The current crop of alumni exhibitions on view brings politics to the fore allusively, through artistic intervention and imagination. The pressing question here, for the three artists highlighted below, is, in its most basic form, how to live together. Their observations, if not answers, are thought through in stone sculptures and drawings, archival pigment prints and photo-collages.
“The Lily Pond,” an exhibition of work by Ilan Averbuch (BFA 1982 Fine Arts), revolves around a collection of sculptures, curious, craftsman-like feats atop circular granite slabs that appear to float, like massive lily pads, throughout the gallery (and in reality are supported by clusters of metal legs). Made out of stone and weathered, rust-colored steel, the pieces have an ancient, tawny feel. The objects and structures themselves—simple tools and clever architectures—remain nonspecifically old and of mysterious, or mythological, origin—Etruscan or Atlantean? As with archaeology, Averbuch’s findings seek to connect us with a past; two works, a barrel-shaped sculpture and its drawn plans, refer to a cuneiform-inscribed clay cylinder from 539 BCE Mesopotamia that is the first known declaration of human rights. They also speak to potential fates: The Ark, After Paris, a hut in a boat on precarious pylons, evokes the consequences of leaving recent climate accords (and also conjures up the shallow Trojan prince who provoked war, destruction and ultimately his own demise), bringing to mind ancient floods and not-so-distant futures. On view at the Nancy Hoffman Gallery, 520 West 27th Street, through October 21.
New works by Pacifico Silano (MFA 2012 Photography, Video and Related Media) from his series “John John” provide a new view of the very familiar face and persona of John F. Kennedy, Jr. By dissecting, reproducing and collaging images of the country’s “favorite son,” sourced from tabloids and news coverage, Silano scrutinizes our attachment to JFK, Jr., and his celebrity. The American public’s obsession with following the young Kennedy’s life once seemed innocuous enough—and Silano’s slogan-filled prints (Hot Hunk, Prince Charming) and cheeky titles (Heartbreaker), as well as several bare-chested magazine photos, feel like campy fun—but now, as we approach the 20th anniversary of his death, the less savory aspects of the public’s fixation are readily apparent. “John John” reveals little more about the man himself but digs into what it is that we want, and think we deserve, from our public figures. On view at Rubber Factory, 29C Ludlow Street, through November 15.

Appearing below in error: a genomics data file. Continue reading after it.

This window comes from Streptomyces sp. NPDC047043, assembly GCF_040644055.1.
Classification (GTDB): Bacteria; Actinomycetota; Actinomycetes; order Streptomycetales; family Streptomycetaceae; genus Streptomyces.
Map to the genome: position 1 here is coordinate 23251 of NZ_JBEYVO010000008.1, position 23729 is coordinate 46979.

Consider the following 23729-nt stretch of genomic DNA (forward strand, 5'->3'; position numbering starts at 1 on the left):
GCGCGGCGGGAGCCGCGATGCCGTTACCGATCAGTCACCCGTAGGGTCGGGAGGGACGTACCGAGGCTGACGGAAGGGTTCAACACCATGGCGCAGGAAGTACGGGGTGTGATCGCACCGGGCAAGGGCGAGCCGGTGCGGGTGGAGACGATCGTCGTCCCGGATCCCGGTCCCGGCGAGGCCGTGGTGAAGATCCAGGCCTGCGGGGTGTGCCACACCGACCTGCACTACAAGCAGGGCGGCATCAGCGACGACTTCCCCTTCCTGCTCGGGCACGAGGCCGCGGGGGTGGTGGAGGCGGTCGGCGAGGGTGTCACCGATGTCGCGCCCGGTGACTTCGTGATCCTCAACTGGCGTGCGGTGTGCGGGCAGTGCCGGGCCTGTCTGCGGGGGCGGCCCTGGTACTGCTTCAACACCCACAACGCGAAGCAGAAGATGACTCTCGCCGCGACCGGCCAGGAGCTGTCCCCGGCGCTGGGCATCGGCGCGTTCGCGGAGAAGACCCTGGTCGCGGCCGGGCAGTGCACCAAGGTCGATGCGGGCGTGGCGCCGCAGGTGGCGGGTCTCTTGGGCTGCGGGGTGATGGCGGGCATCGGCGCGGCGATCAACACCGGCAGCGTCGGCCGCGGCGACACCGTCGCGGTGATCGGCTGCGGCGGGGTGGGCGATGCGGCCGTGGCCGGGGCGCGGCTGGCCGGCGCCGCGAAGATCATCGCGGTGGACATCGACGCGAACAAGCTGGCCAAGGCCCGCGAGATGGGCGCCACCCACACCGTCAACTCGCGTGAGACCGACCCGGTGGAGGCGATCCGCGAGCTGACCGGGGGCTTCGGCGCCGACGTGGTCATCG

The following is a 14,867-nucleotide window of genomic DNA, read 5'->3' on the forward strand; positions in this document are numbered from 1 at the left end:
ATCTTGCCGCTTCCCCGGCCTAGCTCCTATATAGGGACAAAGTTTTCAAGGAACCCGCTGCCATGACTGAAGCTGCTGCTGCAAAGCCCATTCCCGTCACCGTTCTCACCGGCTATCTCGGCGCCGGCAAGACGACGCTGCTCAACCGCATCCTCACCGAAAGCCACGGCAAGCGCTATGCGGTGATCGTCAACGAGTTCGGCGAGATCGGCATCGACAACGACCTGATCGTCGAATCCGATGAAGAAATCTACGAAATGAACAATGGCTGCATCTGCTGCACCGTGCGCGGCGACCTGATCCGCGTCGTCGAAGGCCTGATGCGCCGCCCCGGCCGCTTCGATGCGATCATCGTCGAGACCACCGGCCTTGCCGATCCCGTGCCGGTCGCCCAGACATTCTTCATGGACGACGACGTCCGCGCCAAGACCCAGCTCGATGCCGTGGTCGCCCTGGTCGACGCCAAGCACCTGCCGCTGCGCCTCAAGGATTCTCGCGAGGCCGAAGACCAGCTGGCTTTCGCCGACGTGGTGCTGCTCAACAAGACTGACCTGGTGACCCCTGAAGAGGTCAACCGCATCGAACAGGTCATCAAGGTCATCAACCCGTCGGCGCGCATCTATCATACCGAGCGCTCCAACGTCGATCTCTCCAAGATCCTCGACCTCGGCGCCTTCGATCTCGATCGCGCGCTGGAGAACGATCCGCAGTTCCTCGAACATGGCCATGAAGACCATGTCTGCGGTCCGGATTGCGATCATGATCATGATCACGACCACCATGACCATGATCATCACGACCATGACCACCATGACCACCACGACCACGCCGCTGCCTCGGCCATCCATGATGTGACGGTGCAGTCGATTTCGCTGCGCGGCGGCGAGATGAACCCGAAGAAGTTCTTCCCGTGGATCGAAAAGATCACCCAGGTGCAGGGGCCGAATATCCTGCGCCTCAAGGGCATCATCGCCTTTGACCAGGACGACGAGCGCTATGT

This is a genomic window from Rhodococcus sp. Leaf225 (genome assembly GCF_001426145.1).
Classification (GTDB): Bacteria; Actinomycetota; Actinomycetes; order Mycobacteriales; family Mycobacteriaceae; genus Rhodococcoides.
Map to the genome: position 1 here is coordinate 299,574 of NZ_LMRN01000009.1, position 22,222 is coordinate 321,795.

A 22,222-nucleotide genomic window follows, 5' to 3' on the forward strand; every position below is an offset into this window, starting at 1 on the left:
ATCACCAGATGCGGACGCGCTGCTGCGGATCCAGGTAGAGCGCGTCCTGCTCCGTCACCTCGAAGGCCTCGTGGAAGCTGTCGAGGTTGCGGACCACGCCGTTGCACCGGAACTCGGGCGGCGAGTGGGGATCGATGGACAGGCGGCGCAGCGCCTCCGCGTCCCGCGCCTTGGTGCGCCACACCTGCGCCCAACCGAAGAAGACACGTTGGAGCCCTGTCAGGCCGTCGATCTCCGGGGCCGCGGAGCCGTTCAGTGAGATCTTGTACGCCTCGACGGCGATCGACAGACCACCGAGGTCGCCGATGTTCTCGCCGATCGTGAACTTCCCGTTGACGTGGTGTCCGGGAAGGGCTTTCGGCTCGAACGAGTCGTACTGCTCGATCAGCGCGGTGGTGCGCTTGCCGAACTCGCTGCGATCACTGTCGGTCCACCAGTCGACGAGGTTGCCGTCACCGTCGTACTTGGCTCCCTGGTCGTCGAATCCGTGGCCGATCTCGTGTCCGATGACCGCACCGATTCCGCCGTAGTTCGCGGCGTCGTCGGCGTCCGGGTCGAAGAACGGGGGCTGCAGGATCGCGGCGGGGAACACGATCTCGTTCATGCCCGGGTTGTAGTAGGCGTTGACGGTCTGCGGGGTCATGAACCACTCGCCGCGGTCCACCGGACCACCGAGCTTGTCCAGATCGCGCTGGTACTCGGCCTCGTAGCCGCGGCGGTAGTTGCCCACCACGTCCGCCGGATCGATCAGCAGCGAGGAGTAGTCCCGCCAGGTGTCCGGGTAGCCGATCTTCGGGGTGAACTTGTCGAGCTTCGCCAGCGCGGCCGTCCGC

Matthew Pillsbury (MFA 2004 Photography, Video and Related Media) often works with long exposures, using the relative stillness of places and things compared to his human subjects to create photographs that twitch and flutter and hover, ghost-like, between solidity and transience. In “Sanctuary,” this technique is applied to crowds of people, gathered in New York City, at the Women’s March on Washington or on the beach; in each scene colors pop and individuals are transformed by the shadow-like blur of motion and anonymity. For this series, such fusion at the site of the communal is the point. Pillsbury has spoken of the new role cities must play as a line of defense against government incursions on certain rights—expression, assembly—and of the redefined importance of shared public spaces; his photos reflect both the coming together and agitation of the times. On view at Benrubi Gallery, 521 West 26th Street, through November 22.